4 key steps towards a building growth engine strategy
Growth is the focus for most companies, unfortunately margin levels and cost of customer acquisition frequently presents the limiting factor that simply doubling marketing spend is not an option. Reviewing product strategy to design a growth engine for established business is a common ask of product leadership, although few businesses achieve it. This post shows you where do you start so you can design powerful and successful growth engines?
Many established, larger companies are full of politics and cultures that don’t openly encourage the “fail fast” culture startups are blessed with. The result is the enterprise typically believes its own hype and the limits within the business are not well understood. My starting point is to formulating a growth strategy is to be honest and dig into the limits of the existing economic engine that drives your profits.
To really understand the limits of the existing business we need to comprehensively explore the following areas with a view to learning where opportunities might exist. At this early stage it is key to “walk before you can run” and avoid solutionizing. It is key to appreciate that understanding your limits does not mean you can flip them all to opportunities and rush out with your new strategy!
- Served Needs, what needs of consumer do you not serve?
- Revenues and Margins, could you make more money from a different part of the value chain? Are high margin revenues streams pushed to the max? Where is your customer life time value negatively impacted?
- Configuration of Assets, could your assets, including talent and skills, be shaped to serve your customer better?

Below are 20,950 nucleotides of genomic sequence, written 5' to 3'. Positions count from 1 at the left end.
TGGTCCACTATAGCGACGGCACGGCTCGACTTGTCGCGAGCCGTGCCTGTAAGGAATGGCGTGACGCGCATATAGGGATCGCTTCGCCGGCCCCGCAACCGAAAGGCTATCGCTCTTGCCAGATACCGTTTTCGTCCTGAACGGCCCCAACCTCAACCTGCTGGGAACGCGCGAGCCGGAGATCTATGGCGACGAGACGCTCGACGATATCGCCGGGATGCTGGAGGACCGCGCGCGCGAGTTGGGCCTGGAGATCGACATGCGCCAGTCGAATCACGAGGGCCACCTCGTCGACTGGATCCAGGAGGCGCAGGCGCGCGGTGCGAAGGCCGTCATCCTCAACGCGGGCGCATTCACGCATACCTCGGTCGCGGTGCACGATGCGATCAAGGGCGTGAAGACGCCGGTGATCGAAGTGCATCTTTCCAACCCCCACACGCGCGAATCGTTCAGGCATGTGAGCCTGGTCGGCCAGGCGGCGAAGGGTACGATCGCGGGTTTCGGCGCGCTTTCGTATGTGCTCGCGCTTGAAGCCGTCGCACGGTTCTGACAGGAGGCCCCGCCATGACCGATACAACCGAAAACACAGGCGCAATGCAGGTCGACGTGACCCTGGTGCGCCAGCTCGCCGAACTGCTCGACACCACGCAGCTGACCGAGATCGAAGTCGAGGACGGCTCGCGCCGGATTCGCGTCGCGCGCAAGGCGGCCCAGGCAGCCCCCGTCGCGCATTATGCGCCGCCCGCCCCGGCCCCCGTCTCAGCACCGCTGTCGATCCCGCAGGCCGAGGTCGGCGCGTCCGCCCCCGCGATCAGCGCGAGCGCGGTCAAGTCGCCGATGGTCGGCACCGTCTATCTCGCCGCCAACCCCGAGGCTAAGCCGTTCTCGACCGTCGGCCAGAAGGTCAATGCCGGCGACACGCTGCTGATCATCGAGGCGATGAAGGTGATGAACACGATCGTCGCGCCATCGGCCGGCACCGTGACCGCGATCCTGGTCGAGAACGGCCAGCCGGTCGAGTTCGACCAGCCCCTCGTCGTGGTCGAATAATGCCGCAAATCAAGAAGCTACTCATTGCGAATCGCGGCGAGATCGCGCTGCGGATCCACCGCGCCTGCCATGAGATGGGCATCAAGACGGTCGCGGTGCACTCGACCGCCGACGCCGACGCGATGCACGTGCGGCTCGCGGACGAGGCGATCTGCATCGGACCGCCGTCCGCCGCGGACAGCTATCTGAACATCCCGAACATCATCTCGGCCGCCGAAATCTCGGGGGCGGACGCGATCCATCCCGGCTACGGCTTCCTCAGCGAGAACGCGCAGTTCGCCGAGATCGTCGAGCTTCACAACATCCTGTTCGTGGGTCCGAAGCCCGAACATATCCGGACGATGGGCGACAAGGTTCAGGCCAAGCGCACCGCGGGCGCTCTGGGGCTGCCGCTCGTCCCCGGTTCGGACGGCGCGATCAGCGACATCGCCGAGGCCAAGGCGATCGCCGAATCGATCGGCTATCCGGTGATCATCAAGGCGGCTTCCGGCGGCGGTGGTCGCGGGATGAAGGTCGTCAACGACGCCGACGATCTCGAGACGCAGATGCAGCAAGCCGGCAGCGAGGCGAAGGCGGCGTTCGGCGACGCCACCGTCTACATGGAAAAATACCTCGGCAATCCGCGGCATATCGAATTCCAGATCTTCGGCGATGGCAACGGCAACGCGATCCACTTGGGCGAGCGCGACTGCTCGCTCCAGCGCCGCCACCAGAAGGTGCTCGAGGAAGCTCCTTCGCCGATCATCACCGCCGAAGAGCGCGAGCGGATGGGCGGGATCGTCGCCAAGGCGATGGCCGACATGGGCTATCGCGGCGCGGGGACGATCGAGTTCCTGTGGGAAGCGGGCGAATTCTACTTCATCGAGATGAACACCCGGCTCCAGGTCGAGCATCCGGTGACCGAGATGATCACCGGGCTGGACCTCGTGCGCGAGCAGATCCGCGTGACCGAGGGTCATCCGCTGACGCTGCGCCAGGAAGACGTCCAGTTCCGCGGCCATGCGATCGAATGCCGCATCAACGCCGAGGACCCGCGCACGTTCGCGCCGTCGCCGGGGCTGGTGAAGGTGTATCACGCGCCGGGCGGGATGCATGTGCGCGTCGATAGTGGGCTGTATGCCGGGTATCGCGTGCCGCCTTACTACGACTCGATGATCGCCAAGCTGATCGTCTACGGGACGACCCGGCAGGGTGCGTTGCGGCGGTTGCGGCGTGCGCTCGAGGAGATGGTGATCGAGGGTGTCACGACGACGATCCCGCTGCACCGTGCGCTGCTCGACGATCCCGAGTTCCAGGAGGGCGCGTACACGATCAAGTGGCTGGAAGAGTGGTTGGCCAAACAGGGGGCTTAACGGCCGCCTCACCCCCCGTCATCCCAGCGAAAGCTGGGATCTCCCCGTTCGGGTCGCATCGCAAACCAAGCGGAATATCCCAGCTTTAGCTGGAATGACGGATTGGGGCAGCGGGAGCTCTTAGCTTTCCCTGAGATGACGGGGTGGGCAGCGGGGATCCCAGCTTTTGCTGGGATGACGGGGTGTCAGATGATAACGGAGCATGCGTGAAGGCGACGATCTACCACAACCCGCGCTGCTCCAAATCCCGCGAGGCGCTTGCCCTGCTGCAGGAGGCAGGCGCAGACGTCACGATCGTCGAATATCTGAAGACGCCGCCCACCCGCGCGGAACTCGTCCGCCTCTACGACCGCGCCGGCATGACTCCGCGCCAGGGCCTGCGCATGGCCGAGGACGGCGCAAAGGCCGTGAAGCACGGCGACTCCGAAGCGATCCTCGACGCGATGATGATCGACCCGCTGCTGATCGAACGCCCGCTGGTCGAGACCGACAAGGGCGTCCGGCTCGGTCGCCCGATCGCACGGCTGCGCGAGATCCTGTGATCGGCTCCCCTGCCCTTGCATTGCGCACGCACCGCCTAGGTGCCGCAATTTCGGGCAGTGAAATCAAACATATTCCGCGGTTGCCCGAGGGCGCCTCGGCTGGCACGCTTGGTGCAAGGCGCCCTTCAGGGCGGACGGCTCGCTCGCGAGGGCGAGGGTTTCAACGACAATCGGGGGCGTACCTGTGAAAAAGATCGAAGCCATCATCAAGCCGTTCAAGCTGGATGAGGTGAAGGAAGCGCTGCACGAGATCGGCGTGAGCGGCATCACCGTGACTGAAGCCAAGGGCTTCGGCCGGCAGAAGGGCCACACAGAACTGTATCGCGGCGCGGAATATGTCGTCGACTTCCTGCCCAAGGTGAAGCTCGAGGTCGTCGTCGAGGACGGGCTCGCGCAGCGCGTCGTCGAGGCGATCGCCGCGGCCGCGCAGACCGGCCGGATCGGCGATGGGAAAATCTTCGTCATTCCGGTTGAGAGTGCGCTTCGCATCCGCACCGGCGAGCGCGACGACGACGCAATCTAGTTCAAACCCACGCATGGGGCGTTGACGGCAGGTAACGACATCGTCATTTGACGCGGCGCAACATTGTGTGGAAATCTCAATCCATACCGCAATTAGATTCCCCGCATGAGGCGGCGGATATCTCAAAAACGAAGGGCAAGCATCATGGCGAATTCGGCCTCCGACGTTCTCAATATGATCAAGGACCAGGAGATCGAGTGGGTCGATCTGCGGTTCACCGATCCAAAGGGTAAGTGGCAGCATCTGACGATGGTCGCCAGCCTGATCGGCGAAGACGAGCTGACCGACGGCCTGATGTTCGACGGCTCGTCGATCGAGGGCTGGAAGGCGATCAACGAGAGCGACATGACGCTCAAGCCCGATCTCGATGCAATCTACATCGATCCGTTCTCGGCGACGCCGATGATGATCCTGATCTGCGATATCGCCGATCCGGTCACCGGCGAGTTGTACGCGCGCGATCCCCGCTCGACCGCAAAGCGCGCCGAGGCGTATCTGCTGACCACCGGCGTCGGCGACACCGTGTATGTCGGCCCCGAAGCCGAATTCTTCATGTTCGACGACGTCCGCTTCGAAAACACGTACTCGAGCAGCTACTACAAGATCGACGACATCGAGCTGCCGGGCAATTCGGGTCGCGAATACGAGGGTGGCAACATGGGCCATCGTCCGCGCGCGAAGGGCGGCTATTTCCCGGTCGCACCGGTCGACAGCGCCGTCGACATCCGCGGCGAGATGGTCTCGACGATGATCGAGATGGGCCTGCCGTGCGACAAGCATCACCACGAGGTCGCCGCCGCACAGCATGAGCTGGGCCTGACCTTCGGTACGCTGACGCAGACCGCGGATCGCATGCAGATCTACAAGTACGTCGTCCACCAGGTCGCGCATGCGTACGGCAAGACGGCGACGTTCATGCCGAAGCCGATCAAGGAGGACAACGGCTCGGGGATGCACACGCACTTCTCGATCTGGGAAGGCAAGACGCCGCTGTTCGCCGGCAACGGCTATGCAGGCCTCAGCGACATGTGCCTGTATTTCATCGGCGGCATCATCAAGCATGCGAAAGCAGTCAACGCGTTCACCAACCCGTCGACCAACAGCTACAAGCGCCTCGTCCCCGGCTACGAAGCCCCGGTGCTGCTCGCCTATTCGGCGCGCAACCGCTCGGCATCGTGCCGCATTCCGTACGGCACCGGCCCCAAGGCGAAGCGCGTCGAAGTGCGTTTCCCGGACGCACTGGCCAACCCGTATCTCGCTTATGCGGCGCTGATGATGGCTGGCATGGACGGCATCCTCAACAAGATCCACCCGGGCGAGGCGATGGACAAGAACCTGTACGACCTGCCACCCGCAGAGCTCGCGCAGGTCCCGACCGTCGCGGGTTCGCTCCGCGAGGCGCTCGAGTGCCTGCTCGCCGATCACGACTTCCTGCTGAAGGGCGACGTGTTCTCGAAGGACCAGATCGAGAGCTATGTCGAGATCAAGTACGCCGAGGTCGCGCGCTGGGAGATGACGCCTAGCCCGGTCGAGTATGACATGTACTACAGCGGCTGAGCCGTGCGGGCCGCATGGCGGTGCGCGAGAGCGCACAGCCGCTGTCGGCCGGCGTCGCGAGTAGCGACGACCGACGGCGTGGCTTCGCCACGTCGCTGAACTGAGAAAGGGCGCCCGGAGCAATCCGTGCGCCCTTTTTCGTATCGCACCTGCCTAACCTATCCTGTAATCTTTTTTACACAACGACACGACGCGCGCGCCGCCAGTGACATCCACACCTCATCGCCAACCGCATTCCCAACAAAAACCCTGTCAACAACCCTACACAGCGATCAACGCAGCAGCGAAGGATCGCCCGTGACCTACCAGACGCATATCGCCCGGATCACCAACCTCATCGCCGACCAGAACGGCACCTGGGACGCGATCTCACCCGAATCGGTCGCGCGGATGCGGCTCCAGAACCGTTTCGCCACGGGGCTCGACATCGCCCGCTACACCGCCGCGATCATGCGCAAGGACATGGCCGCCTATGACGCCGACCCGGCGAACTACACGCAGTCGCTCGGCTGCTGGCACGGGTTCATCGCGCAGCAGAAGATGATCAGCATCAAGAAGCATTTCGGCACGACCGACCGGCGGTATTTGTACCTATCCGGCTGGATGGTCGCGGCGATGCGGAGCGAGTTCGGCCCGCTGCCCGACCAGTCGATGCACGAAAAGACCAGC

- Flexibility and Agility, how vulnerable are you to a “new game”? If your not sure about the “new game” then workshop how you would disrupt your business from a different industry or from a start up.
To illustrate how to use this tool, below is a made up example reviewing Apple in Jan 2002 after a successful launch of the first iPod.
1. Served Needs, We don’t help music listeners personalise their iPod. We don’t provide speakers for users to enjoy their iPod beyond headphones. We don’t help music listeners in the car.
2. Revenue and margins, the iPod is a one off purchase, we don’t make money from software being sold like with the MAC. There is no increased lifetime value. Our iPod users make continued purchases to enjoy their ipod — buying music — but not with us.
3. Configuration of Assets, our newly opened Apple store could provide access to wider products for music listeners.
4. Flexibility & Agility, music labels such a Sony could delight music listeners by founding a legal version of Napster.
When you understand the limits of your economic model you have the focus to evaluate potential solutions and progress the journey of building a growth engine.
September 10, 2016.